Wealth and Poverty
It is obvious by looking at the maps within the wealth and poverty subheading in the Atlas of the Real World that developed nations are wealthier than developing nations. Over a span of the past 60 years, the wealthiest countries in terms of US dollars have been the United Kingdom, New Zealand, the United States, United Arab Emirates, France and Switzerland: all developed countries. On the opposite end of the spectrum, one might predict that developing countries, such as a majority of the countries in Africa and South Asia, would be among the poorest in the world; one would be correct in their assumption. Data supports this statement; Chad, Niger, DR Congo, Botswana and Malawi are among the many African countries placing last in the wealth category. “The industrial revolution… enormously increased the capacity of some groups, mostly Europeans at first, to produce g...
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...ousing, a highly educated population, obviously more wealth and less violent deaths due to crime. Although they did have more prisoners in total, this was because of the steady, effective judicial systems as opposed to third-world countries who fail to capture criminals at all.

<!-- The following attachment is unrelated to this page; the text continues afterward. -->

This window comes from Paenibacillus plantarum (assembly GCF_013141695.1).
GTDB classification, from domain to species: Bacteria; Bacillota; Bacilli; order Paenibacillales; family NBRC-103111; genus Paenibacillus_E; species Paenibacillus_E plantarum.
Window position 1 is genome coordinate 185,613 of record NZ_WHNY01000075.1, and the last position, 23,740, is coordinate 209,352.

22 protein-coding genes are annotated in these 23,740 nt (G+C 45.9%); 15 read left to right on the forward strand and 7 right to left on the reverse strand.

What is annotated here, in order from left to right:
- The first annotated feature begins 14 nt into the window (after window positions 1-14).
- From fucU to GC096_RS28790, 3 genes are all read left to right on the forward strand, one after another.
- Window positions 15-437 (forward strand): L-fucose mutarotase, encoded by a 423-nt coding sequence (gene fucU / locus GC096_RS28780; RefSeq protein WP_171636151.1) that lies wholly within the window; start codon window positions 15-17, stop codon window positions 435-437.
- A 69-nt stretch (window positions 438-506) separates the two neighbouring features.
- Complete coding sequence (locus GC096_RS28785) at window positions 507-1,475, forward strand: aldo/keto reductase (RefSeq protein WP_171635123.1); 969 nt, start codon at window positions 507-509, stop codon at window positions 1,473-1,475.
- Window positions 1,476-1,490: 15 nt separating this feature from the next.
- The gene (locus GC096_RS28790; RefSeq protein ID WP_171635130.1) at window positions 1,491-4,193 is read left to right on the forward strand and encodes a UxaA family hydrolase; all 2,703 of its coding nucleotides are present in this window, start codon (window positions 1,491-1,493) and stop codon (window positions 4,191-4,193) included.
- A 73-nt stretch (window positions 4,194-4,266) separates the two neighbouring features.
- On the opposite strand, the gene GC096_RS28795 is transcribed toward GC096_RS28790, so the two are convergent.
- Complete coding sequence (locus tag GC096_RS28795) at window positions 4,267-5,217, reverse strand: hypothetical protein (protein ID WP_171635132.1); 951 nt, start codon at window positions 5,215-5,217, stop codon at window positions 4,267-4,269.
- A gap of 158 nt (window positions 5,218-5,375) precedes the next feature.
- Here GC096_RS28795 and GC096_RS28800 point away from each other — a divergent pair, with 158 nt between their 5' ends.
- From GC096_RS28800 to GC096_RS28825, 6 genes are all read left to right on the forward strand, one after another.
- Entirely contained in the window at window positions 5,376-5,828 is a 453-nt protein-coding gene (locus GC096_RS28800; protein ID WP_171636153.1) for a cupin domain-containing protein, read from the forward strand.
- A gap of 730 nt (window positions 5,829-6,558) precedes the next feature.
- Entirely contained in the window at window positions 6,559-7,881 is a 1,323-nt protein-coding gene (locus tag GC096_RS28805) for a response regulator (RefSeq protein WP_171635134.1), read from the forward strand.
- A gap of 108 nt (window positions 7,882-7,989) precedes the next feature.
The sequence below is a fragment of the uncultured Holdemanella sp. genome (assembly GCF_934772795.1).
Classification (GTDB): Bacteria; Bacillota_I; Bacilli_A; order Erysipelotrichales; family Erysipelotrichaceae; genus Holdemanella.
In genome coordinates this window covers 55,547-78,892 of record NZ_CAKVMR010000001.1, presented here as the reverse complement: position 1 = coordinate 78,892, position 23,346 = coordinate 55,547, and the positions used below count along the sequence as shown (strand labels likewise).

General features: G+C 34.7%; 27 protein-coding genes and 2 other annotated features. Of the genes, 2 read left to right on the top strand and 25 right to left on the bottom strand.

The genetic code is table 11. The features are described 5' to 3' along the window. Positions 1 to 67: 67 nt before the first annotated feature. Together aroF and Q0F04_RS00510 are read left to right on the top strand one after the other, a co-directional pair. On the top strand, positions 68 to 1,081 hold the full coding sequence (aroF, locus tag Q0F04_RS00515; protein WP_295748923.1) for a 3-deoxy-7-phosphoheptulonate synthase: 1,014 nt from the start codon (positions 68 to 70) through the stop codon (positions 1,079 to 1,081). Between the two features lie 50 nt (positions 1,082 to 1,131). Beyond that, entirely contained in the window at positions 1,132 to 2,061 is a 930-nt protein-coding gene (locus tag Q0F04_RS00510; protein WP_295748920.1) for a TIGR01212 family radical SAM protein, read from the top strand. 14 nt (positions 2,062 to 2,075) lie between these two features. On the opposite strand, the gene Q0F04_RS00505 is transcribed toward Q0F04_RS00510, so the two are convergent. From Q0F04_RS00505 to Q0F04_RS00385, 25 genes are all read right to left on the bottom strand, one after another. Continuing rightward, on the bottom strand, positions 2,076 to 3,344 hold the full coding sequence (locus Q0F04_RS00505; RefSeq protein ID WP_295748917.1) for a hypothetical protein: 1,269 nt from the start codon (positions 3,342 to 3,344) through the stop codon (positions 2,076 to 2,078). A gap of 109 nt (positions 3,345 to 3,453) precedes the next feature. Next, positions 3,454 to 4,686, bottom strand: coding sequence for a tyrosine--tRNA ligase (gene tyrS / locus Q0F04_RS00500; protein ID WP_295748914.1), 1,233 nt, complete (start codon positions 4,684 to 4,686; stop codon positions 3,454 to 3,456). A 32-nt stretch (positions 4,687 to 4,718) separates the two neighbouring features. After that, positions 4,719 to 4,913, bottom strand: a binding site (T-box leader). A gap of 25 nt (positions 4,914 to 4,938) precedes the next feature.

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- Wealth and Poverty Economists estimate wealth and poverty in many ways. The most three common measures are income, possessions (accumulated wealth in the form of money, securities, and real estate), and socioeconomic metrics. Actions in the last category go beyond financial data to account for health, food, infant mortality, sanitation, and other phases of human well-being. Usually, wealth and poverty measured regarding income. Information on income is readily available, credible, and relevant, particularly in discussing poverty in the United States, wherever the inherited wealth is a small factor, and most people live on wages and salaries.... [tags: Poverty, Wealth, Working class, World Bank]
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